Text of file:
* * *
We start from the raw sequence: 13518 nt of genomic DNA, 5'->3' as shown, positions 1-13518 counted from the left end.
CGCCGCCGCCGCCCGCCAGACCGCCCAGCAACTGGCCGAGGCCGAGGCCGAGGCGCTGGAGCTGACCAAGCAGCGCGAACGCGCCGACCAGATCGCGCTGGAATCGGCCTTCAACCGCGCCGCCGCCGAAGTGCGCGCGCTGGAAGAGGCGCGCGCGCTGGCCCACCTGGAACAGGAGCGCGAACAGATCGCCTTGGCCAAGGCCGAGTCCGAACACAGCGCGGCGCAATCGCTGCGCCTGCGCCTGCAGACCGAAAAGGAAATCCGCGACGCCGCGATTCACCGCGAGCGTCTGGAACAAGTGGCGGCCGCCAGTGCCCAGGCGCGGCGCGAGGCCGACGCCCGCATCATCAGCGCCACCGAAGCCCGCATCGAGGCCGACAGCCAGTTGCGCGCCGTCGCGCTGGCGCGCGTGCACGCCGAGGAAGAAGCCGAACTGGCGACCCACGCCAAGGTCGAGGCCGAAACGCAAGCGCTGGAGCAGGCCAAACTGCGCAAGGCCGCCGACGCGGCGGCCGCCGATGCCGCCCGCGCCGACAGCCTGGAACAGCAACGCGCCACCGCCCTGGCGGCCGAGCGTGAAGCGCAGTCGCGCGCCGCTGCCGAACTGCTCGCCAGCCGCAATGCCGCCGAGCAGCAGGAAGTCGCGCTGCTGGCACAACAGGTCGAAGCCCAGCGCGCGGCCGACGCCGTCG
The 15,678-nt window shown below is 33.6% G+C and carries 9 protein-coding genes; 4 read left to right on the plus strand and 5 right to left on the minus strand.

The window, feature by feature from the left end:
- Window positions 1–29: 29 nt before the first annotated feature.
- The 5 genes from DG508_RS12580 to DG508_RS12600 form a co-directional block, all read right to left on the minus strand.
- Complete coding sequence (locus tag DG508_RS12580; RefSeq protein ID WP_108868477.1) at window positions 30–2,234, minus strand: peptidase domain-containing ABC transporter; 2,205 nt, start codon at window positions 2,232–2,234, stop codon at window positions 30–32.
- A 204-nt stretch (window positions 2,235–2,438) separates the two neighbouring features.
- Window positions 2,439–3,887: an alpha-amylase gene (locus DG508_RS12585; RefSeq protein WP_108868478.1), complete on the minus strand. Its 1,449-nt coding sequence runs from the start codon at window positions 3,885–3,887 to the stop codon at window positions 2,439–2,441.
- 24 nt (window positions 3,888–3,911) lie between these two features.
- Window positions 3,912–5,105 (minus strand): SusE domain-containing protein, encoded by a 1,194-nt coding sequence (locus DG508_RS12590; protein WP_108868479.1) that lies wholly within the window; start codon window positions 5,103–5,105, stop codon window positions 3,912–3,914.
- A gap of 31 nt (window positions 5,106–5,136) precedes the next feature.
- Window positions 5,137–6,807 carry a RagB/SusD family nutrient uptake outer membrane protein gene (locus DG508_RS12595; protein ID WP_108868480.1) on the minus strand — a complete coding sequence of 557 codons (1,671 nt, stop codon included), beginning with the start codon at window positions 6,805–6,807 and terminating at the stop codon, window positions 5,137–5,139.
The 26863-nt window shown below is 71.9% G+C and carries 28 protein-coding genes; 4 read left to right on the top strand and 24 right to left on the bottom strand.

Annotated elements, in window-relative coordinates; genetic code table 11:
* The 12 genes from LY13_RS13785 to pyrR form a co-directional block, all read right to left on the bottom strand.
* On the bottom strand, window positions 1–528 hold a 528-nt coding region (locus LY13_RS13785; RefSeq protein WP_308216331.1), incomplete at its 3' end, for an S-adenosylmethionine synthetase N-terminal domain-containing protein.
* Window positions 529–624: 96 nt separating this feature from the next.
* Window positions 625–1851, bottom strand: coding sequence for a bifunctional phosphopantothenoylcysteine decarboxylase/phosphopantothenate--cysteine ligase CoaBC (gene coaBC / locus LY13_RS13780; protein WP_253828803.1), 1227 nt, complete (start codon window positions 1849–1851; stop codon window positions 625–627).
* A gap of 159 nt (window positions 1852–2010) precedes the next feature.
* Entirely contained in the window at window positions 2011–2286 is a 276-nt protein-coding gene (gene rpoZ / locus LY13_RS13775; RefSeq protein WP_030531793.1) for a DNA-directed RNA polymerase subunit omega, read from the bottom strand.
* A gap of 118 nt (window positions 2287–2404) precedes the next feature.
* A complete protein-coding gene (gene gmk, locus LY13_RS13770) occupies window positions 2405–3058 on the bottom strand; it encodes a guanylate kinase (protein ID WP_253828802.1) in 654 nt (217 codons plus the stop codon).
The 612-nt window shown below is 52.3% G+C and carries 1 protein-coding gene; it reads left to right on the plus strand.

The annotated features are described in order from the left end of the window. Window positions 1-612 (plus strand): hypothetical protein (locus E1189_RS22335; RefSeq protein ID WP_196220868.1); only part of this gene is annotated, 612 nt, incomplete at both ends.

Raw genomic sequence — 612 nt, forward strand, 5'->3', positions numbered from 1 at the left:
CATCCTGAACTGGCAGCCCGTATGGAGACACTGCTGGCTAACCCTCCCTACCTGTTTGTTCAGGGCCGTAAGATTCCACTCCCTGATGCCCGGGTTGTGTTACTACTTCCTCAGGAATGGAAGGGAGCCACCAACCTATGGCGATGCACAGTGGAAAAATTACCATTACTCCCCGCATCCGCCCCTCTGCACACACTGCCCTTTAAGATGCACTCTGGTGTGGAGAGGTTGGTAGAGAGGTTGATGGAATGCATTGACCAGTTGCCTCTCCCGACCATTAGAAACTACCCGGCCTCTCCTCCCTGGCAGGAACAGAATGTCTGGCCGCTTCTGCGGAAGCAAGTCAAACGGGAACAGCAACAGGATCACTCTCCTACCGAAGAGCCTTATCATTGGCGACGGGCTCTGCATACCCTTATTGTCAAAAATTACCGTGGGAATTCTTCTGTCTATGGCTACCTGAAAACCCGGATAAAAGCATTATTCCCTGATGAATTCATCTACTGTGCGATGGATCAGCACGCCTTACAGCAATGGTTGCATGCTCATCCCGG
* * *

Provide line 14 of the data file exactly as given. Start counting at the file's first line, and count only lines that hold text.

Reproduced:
The 26863-nt window shown below is 71.9% G+C and carries 28 protein-coding genes; 4 read left to right on the top strand and 24 right to left on the bottom strand.